Missing Links: The African and American Worlds of R. L. Garner, Primate Collector

Missing Links: The African and American Worlds of R. L. Garner, Primate Collector

Missing Links: The African and American Worlds of R. L. Garner, Primate Collector

Missing Links: The African and American Worlds of R. L. Garner, Primate Collector

Excerpt

On 18 February 1911, U.S. President William Howard Taft amused himself at a special dinner held at the Willard Hotel in Washington, D.C. The Gridiron Club, a social organization of prominent journalists, held its annual roast of the luminaries of the American economic and political elite. A score of senators and representatives rubbed shoulders with generals, Supreme Court justices, major newspaper publishers, railroad tycoons, the ambassadors of Austro-Hungary and Germany, and financier extraordinaire Andrew Carnegie. Attendees devoured a mountainous meal. Guests selected their choices from a crowded menu, which included steak, terrapin Maryland, crab flakes en cassolette, and a seemingly inexhaustible supply of alcohol—cognac, martinis, and a mysterious concoction known only as Gridiron punch. A server in a Cupid outfit, which apparently consisted of wings and “little else,” handed each guest a witty valentine card.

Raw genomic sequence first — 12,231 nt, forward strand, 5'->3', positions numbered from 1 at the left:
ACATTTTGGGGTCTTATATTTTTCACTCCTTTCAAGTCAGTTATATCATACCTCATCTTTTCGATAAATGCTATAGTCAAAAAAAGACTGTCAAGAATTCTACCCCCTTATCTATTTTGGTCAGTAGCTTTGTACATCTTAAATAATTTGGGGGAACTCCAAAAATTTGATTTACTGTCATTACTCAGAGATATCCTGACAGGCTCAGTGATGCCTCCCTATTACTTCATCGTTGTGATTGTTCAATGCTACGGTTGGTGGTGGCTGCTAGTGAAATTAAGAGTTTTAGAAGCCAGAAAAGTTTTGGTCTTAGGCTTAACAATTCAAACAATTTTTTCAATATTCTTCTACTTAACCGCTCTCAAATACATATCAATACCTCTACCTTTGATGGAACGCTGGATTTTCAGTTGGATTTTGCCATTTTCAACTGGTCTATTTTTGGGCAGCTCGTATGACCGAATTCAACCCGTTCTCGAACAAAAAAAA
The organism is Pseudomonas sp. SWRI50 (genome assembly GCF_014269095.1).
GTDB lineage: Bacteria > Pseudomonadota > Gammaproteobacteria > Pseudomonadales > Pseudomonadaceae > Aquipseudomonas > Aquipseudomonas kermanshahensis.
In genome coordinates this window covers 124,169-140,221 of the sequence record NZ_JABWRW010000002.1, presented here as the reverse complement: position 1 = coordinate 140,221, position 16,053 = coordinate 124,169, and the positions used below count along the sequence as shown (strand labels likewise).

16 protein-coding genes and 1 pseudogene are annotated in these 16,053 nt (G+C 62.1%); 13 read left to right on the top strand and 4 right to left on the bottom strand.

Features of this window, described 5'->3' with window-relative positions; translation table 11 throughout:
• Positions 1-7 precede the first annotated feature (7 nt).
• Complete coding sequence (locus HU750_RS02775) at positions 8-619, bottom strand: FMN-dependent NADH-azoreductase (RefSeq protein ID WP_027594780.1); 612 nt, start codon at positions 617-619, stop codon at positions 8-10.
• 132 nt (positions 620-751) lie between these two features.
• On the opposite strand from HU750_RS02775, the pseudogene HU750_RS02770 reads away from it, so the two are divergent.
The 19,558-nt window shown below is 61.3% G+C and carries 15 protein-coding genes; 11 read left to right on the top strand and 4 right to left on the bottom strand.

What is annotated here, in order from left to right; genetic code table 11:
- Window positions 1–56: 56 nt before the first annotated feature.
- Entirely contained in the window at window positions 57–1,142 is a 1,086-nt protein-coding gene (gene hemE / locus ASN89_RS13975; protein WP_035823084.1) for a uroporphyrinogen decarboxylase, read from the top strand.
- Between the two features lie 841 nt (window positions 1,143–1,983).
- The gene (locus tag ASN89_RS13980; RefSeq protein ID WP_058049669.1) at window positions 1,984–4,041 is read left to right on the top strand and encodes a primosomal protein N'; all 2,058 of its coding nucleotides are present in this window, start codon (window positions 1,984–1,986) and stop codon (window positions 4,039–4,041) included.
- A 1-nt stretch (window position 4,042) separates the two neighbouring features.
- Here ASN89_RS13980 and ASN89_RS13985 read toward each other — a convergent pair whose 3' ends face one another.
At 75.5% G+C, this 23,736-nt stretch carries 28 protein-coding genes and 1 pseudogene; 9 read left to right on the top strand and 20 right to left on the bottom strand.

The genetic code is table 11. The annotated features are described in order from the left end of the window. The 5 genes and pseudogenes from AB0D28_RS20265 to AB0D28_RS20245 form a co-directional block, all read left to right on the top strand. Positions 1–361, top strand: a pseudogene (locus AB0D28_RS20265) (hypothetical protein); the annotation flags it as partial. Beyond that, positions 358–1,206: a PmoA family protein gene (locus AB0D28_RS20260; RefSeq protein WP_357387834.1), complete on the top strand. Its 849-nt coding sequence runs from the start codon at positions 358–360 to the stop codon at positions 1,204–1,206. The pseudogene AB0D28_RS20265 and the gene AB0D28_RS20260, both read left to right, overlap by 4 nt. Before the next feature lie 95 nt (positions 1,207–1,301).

After dinner, guests smoked cigars as they savored the night’s manifold entertainments. A band in wigs played a series of songs in German, accompanied by a display of pictures of American life with faux-German captions, finishing with Theodore Roosevelt, “Schnickle Fritz.” Members dragged out Speaker of the House Champ Clark of Missouri in chains. Comedians impersonated many of the guests and made speeches on their behalf. An ersatz Andrew Carnegie reminded the assembly that he wished to “die poor, but advertised.” Victor Berger, the first Socialist Party member elected to Congress, received a bomb with a lit fuse as a gift. Racial caricatures made their way onto the stage as well. Supposedly, a Japanese spy had uncovered secret information on many of the congressmen in the room, which included “measurements of the honorable hole into which Congress throws a billion dollars every year.” Because the club ensured that none of the guests’ replies to the jokes would ever find their . . .

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